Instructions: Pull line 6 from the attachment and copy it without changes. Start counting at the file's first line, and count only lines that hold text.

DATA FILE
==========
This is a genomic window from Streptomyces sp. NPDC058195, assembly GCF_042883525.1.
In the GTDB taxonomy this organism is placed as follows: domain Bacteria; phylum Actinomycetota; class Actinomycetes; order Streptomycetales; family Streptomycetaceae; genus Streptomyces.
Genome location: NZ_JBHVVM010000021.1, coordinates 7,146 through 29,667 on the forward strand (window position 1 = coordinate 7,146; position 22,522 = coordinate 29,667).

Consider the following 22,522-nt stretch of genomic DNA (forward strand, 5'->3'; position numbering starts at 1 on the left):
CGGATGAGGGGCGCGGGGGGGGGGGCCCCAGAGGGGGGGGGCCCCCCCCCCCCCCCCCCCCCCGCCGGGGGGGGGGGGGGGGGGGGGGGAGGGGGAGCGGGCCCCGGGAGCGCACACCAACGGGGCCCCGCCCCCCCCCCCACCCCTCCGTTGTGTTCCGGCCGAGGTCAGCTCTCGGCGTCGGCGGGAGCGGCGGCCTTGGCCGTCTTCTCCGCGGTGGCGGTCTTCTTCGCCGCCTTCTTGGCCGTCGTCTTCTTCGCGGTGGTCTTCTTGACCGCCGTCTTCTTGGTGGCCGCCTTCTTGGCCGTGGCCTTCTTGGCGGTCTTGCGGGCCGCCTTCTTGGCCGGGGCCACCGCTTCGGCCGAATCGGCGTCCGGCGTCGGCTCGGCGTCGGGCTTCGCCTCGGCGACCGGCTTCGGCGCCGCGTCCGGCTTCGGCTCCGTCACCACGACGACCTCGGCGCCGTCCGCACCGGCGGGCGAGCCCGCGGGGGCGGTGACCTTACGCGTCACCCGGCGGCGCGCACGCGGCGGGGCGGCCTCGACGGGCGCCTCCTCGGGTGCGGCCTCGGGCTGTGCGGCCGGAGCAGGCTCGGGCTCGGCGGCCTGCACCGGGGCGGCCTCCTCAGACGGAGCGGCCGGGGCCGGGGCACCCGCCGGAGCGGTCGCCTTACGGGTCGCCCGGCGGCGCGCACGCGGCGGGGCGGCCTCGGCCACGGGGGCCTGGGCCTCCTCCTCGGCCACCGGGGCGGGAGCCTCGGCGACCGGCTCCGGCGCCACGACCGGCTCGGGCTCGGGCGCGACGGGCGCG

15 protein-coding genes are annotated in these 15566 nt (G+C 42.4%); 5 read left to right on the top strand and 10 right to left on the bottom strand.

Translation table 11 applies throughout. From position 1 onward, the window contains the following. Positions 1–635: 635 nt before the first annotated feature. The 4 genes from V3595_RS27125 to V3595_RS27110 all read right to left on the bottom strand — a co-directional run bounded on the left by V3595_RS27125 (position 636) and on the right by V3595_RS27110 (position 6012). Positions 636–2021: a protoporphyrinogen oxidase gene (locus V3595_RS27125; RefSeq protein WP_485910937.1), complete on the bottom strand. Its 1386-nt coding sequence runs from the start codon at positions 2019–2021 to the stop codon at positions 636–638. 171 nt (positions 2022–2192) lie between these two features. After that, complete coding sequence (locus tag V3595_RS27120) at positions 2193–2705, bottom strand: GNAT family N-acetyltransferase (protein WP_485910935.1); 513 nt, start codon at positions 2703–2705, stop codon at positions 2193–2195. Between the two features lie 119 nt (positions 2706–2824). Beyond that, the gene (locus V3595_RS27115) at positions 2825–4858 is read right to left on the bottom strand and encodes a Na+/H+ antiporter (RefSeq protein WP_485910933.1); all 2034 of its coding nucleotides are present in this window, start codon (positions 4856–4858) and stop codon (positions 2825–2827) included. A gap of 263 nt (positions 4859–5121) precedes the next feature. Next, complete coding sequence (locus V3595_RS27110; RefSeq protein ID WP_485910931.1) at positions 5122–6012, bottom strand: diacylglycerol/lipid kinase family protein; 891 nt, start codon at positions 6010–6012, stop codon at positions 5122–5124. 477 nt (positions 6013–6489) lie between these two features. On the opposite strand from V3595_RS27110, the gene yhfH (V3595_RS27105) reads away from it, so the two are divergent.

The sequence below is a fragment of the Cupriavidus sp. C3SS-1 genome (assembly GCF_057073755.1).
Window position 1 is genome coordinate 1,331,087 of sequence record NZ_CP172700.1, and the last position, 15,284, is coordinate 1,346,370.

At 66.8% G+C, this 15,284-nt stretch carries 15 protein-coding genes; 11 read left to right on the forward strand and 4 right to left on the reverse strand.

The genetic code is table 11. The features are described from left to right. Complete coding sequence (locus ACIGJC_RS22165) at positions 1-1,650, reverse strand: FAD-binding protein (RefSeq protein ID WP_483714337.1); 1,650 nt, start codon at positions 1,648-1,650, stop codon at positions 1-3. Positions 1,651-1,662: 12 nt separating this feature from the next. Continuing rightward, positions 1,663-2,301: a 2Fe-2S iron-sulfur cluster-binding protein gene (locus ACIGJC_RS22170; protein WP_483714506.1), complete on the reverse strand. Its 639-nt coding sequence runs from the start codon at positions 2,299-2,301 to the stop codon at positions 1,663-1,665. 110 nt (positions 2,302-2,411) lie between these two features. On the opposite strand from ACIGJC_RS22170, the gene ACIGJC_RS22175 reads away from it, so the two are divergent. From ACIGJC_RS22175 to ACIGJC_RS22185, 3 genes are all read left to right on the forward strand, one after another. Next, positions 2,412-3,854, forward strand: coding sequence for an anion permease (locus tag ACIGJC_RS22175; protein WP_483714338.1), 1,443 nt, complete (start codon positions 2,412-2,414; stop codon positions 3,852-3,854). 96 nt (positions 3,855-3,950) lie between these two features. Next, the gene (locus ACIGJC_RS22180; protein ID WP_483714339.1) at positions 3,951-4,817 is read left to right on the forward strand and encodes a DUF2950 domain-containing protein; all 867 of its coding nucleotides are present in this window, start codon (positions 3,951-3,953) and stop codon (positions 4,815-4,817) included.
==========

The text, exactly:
15 protein-coding genes are annotated in these 15566 nt (G+C 42.4%); 5 read left to right on the top strand and 10 right to left on the bottom strand.